In addition to Lagos and Abuja, the new Judicial Divisions include the following:-Ibadan, Calabar, Kano, Maiduguri, Jos, Enugu, Owerri, Akure, Makurdi, Portharcourt, Yenagoa, Uyo, Bauchi, Kaduna, Gombe, Sokoto, Minna, Abakaliki, Awka, Asaba, Ekiti, Yola, Lokoja and Jalingo Judicial Divisions. In State where Judicial Divisions have not yet been established, Court Registries have been opened to fast-track the filing and processing of cases there, while the Court continuously plans to upgrade these registries to full-fledged Judicial Division as budgeted resources become available.
The constitutional albatross hanging over the Court’s neck was eventually unshackled with the passage of the constitution of the Federal Republic of Nigeria (Third Alteration) Act, 2010. His Excellency, the then President of the Federal Republic of Nigeria, Dr. Goodluck Jonathan, GCFR, assented to the Bill on the 4th Day of March 2011 after it had successfully passed through all the laid- down processes of the 1999 Constitution in the Senate and House of Representative; and 33 of the 36 State Houses of Assembly in the Federation. The other three State Houses of Assembly could not sit to consider this Bill and other matters of the state due to internal prevailing challenges they faced at that material time. The National Industrial Court of Nigeria is thus the first court to be included in any Nigerian Constitution by a democratically elected Legislature.
A key feature of the 1999 Constitution, as altered, is that now National Industrial Court of Nigeria is constitutionally recognized under section 6 (5) (cc) and 254A of the Constitution as fourth in the list of superior courts of record. The Court now consists of the President of the Court and such number of judges of the Court as may be prescribed by an Act of the National of the Assembly.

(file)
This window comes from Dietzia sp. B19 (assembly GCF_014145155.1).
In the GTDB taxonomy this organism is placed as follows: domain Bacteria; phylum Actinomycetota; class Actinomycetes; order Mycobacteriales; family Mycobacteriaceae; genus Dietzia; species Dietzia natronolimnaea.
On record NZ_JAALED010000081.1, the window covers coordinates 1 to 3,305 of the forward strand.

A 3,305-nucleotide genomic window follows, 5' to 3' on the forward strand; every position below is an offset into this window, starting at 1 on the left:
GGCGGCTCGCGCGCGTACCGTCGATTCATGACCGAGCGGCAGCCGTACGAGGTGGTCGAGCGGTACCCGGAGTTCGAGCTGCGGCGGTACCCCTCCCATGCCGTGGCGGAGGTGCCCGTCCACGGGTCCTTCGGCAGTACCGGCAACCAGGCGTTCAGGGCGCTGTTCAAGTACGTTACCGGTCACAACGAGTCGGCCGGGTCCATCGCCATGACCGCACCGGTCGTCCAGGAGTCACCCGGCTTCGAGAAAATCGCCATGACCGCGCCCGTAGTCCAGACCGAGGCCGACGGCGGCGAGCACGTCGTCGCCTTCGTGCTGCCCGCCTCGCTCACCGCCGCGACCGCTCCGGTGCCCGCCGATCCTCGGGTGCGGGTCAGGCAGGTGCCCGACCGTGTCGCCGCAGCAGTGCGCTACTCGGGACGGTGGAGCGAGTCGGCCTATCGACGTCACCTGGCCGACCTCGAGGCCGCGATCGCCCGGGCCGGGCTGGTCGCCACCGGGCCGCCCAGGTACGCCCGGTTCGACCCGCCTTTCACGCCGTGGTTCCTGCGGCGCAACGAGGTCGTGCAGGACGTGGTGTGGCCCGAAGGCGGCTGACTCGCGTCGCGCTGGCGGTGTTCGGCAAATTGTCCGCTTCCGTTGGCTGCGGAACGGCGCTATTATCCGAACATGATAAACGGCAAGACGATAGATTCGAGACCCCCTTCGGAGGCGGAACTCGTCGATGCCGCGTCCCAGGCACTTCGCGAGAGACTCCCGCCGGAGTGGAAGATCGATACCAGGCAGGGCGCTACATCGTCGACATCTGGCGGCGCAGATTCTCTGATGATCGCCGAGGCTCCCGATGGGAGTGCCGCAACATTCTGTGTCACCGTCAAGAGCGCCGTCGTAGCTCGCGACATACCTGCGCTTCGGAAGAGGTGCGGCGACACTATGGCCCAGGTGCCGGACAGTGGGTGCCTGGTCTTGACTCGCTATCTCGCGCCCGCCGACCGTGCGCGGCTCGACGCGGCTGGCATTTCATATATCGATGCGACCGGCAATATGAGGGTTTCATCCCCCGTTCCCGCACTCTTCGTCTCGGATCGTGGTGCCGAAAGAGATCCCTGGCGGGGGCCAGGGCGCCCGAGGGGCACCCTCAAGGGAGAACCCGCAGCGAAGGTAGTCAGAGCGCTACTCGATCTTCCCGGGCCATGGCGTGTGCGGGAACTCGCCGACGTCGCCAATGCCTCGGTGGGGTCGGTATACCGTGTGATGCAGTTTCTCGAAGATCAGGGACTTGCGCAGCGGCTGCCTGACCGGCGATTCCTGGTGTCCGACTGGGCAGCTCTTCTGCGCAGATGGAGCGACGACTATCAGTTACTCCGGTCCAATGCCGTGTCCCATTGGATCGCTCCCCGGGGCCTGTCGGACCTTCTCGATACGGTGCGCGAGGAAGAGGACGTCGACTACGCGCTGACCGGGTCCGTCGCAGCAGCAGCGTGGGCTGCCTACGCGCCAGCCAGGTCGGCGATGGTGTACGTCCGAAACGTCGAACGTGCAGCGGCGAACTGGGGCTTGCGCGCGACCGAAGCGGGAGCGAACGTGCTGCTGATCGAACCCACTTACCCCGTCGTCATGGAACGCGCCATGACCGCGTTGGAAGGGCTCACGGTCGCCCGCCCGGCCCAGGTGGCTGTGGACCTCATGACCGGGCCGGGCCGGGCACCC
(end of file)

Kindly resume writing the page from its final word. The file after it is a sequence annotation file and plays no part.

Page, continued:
The Court has exclusive jurisdiction in civil cases and matters relating to labour, employment, trade unions, industrial relations, national minimum wage, international best practices in labour and industrial matters, discrimination or sexual harassment at the workplace, application or interpretation of international labour standards, child labour, child abuse, human trafficking, interpretation and application of collective agreements, payment or non-payment of salaries, wages, personnel matters arising from any free trade zone in the federation, etc.
The Court has established an Alternative Dispute Resolutions (ADR) Center within the Court premises, with Headquarters at Abuja and six (6) geopolitical zones of the country at Kano, Gombe, Enugu, Calabar, Ibadan and Abuja.
By the powers conferred on him by section 254 (f) (1) of the constitution of the Federal Republic of Nigeria, 1999 (as amended by the Third Alteration Act, 2010) and section 36 of the National Industrial Court Act, 2006, His Lordship, the president, National Industrial Court of Nigeria, revoked the 2007 Rules of Court and made the 2017 Rules.
The new Rules are tailored towards facilitating the practice and procedures in the court with regard to the expanded jurisdiction and powers of the Court under the new dispensation, and the emerging global trends in labour jurisprudence and industrial relations practice in Nigeria.
The new Rules took effect on the 3rd day of January 2017; and can be accessed on the court’s website (www.nicnadr.gov.ng).***
Written by Olurotimi Williams Dauda,
Chief Registrar, National Industrial Court of Nigeria